Tuesday, April 22, 2014

Monticello + Fallingwater Trip: Sketches.


Fallingwater: small window in bedroom

Fallingwater: master bedroom rendered

Fallingwater: exterior rendered

Fallingwater:  motif from rug

Fallingwater: sculpture from patio

Fallingwater: interior and caption *my favorite ideal of FLW

Fallingwater: parti

Fallingwater: exterior

Fallingwater: exterior

Monticello: Interior

Monticello: interior

Monticello: interior of foyer

Monticello: exterior

Fallingwater and Monticello Trip: Photos.

Our studio visited Fallingwater in Ohiopyle, PA and Monticello in VA a few weeks ago. This was the highlight of this semester. Enjoy some shots of the exteriors of both places.

Monticello in all it's neoclassical glory:
 

 Fallingwater with its modern innovations and blend of land and building:





Monday, April 21, 2014

Masked Identity.

This is a mask I made after studying the Mayan culture.
Specifically, I looked at the Mayan death rituals. What struck me about their culture was their blessing rituals over the dead. They truly wanted their dead to have a continued, special journey through the afterlife. Jade and maize were made into masks for the dead to serve as sustenance and currency for the new world. I made the mask pictured above as an exploration into this idea. It came at an appropriate time (this project) because I recently lost my cousin to epilepsy. The idea of blessing those you've lost is seething that certainly crosses cultural barriers.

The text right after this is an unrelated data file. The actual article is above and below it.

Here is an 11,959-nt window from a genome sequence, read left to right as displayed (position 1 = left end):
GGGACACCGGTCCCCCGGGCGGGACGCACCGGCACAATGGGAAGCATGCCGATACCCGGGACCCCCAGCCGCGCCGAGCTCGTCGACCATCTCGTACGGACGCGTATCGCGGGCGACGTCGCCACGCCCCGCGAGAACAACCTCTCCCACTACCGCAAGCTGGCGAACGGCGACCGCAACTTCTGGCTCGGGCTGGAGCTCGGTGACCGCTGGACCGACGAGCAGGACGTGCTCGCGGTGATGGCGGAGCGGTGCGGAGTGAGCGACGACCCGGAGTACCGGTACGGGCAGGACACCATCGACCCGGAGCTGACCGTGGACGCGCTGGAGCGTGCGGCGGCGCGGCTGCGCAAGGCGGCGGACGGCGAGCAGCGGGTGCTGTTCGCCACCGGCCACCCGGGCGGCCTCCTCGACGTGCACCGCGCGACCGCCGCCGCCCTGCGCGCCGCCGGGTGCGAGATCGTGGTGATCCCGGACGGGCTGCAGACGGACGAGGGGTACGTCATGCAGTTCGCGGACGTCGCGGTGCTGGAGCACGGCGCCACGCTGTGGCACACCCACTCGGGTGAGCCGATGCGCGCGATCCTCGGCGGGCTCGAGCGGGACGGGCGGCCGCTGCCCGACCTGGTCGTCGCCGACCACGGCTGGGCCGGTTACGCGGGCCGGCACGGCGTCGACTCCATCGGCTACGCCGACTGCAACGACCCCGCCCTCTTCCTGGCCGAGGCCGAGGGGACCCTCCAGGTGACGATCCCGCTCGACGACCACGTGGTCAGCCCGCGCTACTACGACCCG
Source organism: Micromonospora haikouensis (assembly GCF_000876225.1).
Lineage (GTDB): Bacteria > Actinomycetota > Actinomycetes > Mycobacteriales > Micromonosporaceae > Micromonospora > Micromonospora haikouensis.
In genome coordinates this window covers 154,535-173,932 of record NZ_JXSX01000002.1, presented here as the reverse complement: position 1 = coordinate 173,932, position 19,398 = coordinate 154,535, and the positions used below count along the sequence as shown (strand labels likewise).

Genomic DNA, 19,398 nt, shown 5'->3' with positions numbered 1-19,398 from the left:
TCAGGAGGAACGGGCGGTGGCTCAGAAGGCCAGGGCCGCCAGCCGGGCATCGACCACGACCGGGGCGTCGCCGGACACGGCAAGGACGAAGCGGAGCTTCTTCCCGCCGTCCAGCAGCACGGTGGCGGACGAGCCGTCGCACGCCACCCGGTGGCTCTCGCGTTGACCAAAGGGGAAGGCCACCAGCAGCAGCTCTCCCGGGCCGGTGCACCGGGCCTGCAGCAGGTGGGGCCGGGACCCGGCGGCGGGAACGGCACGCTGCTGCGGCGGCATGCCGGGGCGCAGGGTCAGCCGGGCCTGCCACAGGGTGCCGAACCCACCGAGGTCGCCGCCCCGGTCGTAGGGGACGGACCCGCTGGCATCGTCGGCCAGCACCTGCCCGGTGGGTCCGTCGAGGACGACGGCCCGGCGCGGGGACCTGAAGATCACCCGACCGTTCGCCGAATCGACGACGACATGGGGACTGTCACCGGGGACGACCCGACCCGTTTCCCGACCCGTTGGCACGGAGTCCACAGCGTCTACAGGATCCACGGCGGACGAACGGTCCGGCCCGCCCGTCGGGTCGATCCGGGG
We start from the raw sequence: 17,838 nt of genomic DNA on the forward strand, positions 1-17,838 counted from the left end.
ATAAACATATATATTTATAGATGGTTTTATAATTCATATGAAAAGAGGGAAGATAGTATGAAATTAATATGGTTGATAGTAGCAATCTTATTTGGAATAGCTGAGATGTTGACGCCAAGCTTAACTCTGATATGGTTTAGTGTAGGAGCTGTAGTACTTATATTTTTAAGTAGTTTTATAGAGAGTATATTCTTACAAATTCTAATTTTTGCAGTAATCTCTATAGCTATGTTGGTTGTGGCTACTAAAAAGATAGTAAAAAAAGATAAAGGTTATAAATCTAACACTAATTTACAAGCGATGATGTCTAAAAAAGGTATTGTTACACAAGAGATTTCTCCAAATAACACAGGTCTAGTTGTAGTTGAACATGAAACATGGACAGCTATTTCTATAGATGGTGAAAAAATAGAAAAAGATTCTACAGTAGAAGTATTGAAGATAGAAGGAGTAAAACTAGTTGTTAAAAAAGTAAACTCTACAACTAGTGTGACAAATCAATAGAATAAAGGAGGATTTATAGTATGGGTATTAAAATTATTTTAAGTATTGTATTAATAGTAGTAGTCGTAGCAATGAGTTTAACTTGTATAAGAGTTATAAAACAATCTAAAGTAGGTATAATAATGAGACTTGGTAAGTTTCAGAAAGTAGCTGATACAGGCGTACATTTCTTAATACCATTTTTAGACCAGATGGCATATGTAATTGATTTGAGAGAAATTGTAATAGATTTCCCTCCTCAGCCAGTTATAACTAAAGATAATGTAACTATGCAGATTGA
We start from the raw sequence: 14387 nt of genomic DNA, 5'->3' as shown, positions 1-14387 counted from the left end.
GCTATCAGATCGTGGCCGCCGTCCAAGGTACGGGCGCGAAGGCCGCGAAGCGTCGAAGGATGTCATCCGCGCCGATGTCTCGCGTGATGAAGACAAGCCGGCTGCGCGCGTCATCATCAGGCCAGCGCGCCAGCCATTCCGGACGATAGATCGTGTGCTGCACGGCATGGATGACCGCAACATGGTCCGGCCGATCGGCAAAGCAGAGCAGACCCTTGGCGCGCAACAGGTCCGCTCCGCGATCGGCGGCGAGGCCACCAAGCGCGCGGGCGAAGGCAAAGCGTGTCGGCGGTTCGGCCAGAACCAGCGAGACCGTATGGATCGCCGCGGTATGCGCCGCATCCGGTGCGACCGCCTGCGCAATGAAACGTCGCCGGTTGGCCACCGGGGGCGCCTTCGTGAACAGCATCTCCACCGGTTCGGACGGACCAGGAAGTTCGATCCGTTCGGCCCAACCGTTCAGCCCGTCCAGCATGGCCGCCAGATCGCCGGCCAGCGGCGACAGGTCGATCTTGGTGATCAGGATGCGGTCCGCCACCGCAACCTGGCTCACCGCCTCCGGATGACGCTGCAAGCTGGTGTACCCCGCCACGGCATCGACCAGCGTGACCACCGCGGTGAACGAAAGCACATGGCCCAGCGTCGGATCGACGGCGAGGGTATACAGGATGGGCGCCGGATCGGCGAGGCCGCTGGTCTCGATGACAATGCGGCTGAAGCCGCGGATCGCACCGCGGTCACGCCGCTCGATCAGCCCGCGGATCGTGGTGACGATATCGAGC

After studying the Mayans, I moved onto making my own creation story and body "covering." My creation story I involves heavy Christian themes by naming the creator as the "author" of our stories. I say that he "knows our beginning and our end" before we are even born and writes our stories (and carries them out) through the help of three different types of living-angels. For humans, if we can listen to the guidance of the living angels we will be freed from earthly life and assume the roles of the living angels. My iteration for my garment is pictured above with three layers representing the types of angels as well as the lose "script" along the edges as a nod to the writing of our stories.

Sunday, April 6, 2014

HPMKT: Spring.

Swaim Showroom
My trip to High Point Market was a vibrant one! I loved the use of color this spring. 
DellaRobbia Showroom
As always, I was impressed with the quality of Della Robbia's sofas and sectionals. They are celebrating 35 years and had the cutest cards! 
I was on love with Leif Petersen's timeless yet modern designs. 
This moving panel sofa seemed easy and innovative. 
This dining set was my absolute favorite! 
This desk reminds me of folded paper.
They still had my favorite reversible chair! 
Washi-tape art at a showroom I can't remember the name of is similar to what I did to my studio desk;)